2017年7月31日 星期一

sisterly, fluke, cesspool, negativity, befit, befitting, fighter,

According to MIT physicist Jeremy England, the existence of life is no mystery or lucky break, but rather follows from general physical principles and “should be as unsurprising as rocks rolling downhill.”
Take chemistry, add energy, get life. The first tests of Jeremy England’s…

Cities can’t win. When they do well, people resent them as citadels of inequality; when they do badly, they are cesspools of hopelessness. So how can they evolve?

For a city to thrive, it has to change. But how?

North Korea says President Barack Obama is “recklessly” spreading rumours of a Pyongyang-orchestrated cyber attack of Sony Pictures, as it warns of strikes against the White House, Pentagon and “the whole US mainland, that cesspool of terrorism”.

Pyongyang labels US ‘cesspool of terrorism’ and accuses Barack Obama of spreading rumours about cyberattack on Sony Pictures

 As befits two disciplines, neither of which is clearly defined and both of which address themselves to the whole of human life and thought, anthropology and philosophy are more than a little suspicious of one another.

Fighters' Yoh enjoying spotlight with Taiwan at WBC
The Japan Times
Daikan Yoh was surrounded by a mob befitting a rock star. Most eyes had been trained on the Taiwanese outfielder during his team's practice session at Tokyo Dome on Friday, and finally they'd caught up to him. The Hokkaido Nippon Ham Fighters ...

Stronger, Faster, Nastier

Will the London Olympics one day be remembered as a cesspool of social media negativity?

These findings are no fluke; other studies have come to similar conclusions. But why would having a sister make you happier?
The usual answer — that girls and women are more likely than boys and men to talk about emotions — is somehow unsatisfying, especially to a researcher like me. Much of my work over the years has developed the premise that women’s styles of friendship and conversation aren’t inherently better than men’s, simply different.

sisterly talk

Meaning #1: like or characteristic of or befitting a sister
Synonyms: sisterlike, sororal
Antonym: brotherly (meaning #1)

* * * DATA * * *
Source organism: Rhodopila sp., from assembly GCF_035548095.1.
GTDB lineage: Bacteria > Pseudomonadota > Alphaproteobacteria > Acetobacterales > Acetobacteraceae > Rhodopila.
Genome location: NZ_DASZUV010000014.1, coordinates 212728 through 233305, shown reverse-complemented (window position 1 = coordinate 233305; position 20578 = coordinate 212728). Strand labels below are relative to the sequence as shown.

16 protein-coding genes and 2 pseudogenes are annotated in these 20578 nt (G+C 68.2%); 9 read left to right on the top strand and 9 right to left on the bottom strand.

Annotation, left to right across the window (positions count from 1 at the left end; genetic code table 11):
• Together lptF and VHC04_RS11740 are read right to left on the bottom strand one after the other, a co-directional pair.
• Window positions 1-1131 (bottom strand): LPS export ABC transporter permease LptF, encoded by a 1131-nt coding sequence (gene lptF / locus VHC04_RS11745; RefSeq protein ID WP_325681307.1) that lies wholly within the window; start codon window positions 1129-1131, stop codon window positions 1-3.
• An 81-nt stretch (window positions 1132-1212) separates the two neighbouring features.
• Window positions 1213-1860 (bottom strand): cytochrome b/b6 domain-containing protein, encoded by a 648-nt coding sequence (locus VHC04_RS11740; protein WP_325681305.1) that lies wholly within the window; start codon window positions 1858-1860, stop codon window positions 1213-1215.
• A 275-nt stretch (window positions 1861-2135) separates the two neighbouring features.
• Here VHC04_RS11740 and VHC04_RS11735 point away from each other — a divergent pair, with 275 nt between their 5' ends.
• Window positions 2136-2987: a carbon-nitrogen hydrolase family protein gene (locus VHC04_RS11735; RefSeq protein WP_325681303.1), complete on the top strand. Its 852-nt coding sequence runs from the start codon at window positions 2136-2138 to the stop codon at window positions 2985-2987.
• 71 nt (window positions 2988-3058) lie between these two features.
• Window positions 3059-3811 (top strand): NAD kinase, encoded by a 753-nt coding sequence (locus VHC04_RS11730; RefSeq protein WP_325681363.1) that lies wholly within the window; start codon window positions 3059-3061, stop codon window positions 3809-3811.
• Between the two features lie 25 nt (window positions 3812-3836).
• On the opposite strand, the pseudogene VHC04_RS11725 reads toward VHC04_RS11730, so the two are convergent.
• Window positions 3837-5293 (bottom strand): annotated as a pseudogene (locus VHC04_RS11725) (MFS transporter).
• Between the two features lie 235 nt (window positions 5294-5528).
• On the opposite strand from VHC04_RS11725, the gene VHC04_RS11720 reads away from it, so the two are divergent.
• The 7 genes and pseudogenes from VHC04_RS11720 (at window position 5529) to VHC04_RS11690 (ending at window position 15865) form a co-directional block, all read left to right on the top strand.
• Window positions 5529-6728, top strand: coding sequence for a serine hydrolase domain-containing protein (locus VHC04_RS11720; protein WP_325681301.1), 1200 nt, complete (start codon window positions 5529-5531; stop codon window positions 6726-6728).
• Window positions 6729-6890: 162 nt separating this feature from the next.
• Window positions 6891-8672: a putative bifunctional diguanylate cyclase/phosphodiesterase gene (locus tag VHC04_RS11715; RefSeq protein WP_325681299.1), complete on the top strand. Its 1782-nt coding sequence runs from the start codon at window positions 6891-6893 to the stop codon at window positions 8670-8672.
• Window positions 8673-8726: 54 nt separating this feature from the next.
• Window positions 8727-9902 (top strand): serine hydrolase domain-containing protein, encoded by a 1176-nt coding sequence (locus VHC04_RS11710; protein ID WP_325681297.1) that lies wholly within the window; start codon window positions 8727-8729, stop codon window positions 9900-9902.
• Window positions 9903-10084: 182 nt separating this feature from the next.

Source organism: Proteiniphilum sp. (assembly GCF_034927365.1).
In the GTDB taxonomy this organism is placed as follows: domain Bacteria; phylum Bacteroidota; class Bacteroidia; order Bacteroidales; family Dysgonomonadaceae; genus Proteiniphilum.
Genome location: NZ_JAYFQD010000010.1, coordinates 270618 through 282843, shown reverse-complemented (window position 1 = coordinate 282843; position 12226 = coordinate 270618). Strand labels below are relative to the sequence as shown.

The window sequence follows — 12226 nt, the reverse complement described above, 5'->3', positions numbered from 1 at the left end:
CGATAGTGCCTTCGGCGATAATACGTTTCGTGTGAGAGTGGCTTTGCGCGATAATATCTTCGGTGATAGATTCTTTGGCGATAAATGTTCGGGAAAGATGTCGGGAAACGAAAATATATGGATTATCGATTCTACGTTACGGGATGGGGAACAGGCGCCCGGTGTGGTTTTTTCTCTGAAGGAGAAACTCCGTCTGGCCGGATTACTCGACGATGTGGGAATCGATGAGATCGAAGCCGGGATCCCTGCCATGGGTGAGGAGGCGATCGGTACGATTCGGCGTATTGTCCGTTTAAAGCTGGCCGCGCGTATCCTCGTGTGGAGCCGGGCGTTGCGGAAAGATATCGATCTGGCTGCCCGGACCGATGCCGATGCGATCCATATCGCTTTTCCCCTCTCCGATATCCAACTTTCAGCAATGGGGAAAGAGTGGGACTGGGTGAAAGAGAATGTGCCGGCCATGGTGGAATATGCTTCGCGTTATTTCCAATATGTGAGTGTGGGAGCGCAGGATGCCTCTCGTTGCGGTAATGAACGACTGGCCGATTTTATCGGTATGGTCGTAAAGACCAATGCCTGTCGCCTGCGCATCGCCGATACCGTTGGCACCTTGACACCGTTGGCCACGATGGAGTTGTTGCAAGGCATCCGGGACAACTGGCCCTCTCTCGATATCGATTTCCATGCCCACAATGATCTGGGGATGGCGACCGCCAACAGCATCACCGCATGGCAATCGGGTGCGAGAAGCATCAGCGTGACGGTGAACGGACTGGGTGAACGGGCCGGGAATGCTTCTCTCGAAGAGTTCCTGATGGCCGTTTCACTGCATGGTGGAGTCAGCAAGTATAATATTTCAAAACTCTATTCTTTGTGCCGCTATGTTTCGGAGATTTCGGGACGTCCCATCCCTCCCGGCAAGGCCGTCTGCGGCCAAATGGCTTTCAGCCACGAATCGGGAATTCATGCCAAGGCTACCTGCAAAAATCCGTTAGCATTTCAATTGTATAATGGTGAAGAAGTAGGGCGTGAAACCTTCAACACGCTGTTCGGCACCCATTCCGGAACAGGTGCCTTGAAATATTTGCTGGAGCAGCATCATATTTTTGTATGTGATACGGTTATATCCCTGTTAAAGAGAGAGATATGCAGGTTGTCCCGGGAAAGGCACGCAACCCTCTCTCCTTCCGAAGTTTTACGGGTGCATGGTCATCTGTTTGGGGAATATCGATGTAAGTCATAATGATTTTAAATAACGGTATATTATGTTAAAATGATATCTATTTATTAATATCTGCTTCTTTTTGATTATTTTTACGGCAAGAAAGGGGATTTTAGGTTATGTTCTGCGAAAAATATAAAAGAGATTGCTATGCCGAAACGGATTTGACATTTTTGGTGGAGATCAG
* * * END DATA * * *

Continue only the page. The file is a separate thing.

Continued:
Of, relating to, or resembling a sister; sisterly.

[From Latin soror, sister.]

fluke3 (flūk) pronunciation
  1. A stroke of good luck.
  2. A chance occurrence; an accident.
  3. Games. An accidentally good or successful stroke in billiards or pool.
[Origin unknown.]


Pronunciation: /bɪˈfɪt/
Translate befit | into Italian

verb (befits, befitting, befitted)

[with object]
  • be appropriate for; suit:as befits a Quaker, he was a humane man

Spelling rule

If a verb ends with a single vowel plus a consonant, and the stress is at the end of the word (as in refer), double the last letter when adding -ing or -ed: (befits, befitting, befitted).


be • fit • ting
[形]適した, ふさわしい, 適当な, 似合う
in a befitting manner


  • ˈsɛspuːl/
    1. an underground container for the temporary storage of liquid waste and sewage.
      • a disgusting or corrupt place.
        "the town is not the cesspool you portrayed"
1 汚物[汚水]だめ.
2 不浄の場所
a cesspool of infamy
悪の巣. (またcéss・pìt)


  • 発音記号[négətivəti]

[名][U]消極性, 陰性.

grisly, chapbook, disseminated, high-profile, castrati."phenomenological assumptions"

Not every classical composer was tried for witchcraft, but he was.

He murdered his wife and her lover. But it is for glorious music, not grisly crimes, that we should remember Gesualdo.

A look inside the world of the castrati.

Young countertenors are the new superstars of the classical world. But the 20th Century phenomenon has a disturbing history. Clemency Burton-Hill takes a look.

"Les Fleurs du Mal" was published on June 25th 1857. A collection of poetry dedicated to exploring eroticism and decadence, it was categorised by themes such as "wine", "death" and "revolt". It was deemed "an insult to public decency"; Baudelaire was fined and dissemination of the volume was prohibited until 1949

Japan's gossipy tabloids step in where other media fear to tread. What makes them so special? Thanks to exposures of high-profile names and grisly tales of child murderers, gangsters and sumo wrestling, Japan’s weeklies continue to thrive with over 2 million copies sold each week

Defeating the Taliban proved impossible; preventing them from winning is probably easier

The Taliban is gaining territory but its long-term prospects remain dim

BBC Culture
Young countertenors are the new superstars of the classical world – but the phenomenon has a disturbing history.

That such an act of barbarism could be legitimated in the name of art beggars belief in our modern age.

The terrifying stampede left a grisly aftermath: http://cnn.it/1Bk9Duy

Witnesses describe scene at New Year's stampede
36 people were killed and 47 others injured

The defective air bags, made by Japanese manufacturer Takata, can rupture and blast out metal shards, particularly in humid conditions, government officials have said. While the rate of reported incidents is low, linked to four deaths and more than 100 injuries so far, their grisly severity has spurred an urgent debate about the matter in Washington.

A Mexican Cartel's Swift and Grisly Climb
APATZINGAN, Mexico -- In farm towns across the hot, fertile state of Michoacan, famous for its mangos and marijuana, residents are used to seeing military patrols rumbling through their streets. But until late last month, they had never seen soldiers descending on City Hall.

Working paper: Phenomenological Assumptions and Knowledge Dissemination within Organizational Studies